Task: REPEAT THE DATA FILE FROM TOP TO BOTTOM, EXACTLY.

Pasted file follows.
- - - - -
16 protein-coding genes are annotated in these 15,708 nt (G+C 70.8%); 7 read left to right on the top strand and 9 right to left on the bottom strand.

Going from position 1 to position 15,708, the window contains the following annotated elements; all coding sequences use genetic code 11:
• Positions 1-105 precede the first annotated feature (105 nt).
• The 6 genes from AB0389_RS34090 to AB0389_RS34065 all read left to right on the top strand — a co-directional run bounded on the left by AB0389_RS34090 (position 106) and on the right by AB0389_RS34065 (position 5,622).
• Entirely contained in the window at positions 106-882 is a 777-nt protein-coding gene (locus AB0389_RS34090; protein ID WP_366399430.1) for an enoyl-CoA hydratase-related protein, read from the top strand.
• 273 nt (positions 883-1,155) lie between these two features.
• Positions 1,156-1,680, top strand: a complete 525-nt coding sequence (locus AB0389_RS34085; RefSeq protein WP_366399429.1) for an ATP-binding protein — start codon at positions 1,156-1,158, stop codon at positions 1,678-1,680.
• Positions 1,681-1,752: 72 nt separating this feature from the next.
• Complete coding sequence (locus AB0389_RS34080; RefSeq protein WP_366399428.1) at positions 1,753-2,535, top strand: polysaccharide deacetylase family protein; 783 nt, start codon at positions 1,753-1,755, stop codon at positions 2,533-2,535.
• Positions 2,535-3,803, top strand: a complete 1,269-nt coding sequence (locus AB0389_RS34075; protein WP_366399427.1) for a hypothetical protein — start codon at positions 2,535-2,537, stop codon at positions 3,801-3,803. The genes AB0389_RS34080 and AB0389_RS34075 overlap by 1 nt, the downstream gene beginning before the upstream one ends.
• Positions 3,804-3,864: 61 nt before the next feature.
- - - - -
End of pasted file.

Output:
16 protein-coding genes are annotated in these 15,708 nt (G+C 70.8%); 7 read left to right on the top strand and 9 right to left on the bottom strand.

Going from position 1 to position 15,708, the window contains the following annotated elements; all coding sequences use genetic code 11:
• Positions 1-105 precede the first annotated feature (105 nt).
• The 6 genes from AB0389_RS34090 to AB0389_RS34065 all read left to right on the top strand — a co-directional run bounded on the left by AB0389_RS34090 (position 106) and on the right by AB0389_RS34065 (position 5,622).
• Entirely contained in the window at positions 106-882 is a 777-nt protein-coding gene (locus AB0389_RS34090; protein ID WP_366399430.1) for an enoyl-CoA hydratase-related protein, read from the top strand.
• 273 nt (positions 883-1,155) lie between these two features.
• Positions 1,156-1,680, top strand: a complete 525-nt coding sequence (locus AB0389_RS34085; RefSeq protein WP_366399429.1) for an ATP-binding protein — start codon at positions 1,156-1,158, stop codon at positions 1,678-1,680.
• Positions 1,681-1,752: 72 nt separating this feature from the next.
• Complete coding sequence (locus AB0389_RS34080; RefSeq protein WP_366399428.1) at positions 1,753-2,535, top strand: polysaccharide deacetylase family protein; 783 nt, start codon at positions 1,753-1,755, stop codon at positions 2,533-2,535.
• Positions 2,535-3,803, top strand: a complete 1,269-nt coding sequence (locus AB0389_RS34075; protein WP_366399427.1) for a hypothetical protein — start codon at positions 2,535-2,537, stop codon at positions 3,801-3,803. The genes AB0389_RS34080 and AB0389_RS34075 overlap by 1 nt, the downstream gene beginning before the upstream one ends.
• Positions 3,804-3,864: 61 nt before the next feature.